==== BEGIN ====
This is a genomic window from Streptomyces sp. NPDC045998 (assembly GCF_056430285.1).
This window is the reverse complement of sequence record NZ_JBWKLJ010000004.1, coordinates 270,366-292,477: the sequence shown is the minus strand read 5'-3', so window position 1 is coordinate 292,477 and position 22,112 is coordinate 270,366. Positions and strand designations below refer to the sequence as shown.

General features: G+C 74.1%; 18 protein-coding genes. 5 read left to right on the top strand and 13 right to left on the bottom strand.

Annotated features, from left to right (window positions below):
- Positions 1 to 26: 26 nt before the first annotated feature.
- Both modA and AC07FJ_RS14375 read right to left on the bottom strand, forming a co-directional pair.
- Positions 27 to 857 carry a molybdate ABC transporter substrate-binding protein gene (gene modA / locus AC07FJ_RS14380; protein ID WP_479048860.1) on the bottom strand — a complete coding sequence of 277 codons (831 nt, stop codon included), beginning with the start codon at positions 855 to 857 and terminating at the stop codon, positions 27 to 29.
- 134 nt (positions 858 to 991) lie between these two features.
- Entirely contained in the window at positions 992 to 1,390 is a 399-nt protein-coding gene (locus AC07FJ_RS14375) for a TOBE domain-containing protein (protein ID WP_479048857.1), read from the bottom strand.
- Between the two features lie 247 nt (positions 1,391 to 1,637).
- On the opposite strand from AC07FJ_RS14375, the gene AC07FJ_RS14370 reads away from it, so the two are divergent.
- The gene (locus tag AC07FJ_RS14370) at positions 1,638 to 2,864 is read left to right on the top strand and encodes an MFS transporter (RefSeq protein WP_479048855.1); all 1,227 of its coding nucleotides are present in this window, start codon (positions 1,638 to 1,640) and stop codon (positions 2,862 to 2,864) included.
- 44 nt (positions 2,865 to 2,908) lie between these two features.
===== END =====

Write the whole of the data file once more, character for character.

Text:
This is a genomic window from Streptomyces sp. NPDC045998 (assembly GCF_056430285.1).
This window is the reverse complement of sequence record NZ_JBWKLJ010000004.1, coordinates 270,366-292,477: the sequence shown is the minus strand read 5'-3', so window position 1 is coordinate 292,477 and position 22,112 is coordinate 270,366. Positions and strand designations below refer to the sequence as shown.

General features: G+C 74.1%; 18 protein-coding genes. 5 read left to right on the top strand and 13 right to left on the bottom strand.

Annotated features, from left to right (window positions below):
- Positions 1 to 26: 26 nt before the first annotated feature.
- Both modA and AC07FJ_RS14375 read right to left on the bottom strand, forming a co-directional pair.
- Positions 27 to 857 carry a molybdate ABC transporter substrate-binding protein gene (gene modA / locus AC07FJ_RS14380; protein ID WP_479048860.1) on the bottom strand — a complete coding sequence of 277 codons (831 nt, stop codon included), beginning with the start codon at positions 855 to 857 and terminating at the stop codon, positions 27 to 29.
- 134 nt (positions 858 to 991) lie between these two features.
- Entirely contained in the window at positions 992 to 1,390 is a 399-nt protein-coding gene (locus AC07FJ_RS14375) for a TOBE domain-containing protein (protein ID WP_479048857.1), read from the bottom strand.
- Between the two features lie 247 nt (positions 1,391 to 1,637).
- On the opposite strand from AC07FJ_RS14375, the gene AC07FJ_RS14370 reads away from it, so the two are divergent.
- The gene (locus tag AC07FJ_RS14370) at positions 1,638 to 2,864 is read left to right on the top strand and encodes an MFS transporter (RefSeq protein WP_479048855.1); all 1,227 of its coding nucleotides are present in this window, start codon (positions 1,638 to 1,640) and stop codon (positions 2,862 to 2,864) included.
- 44 nt (positions 2,865 to 2,908) lie between these two features.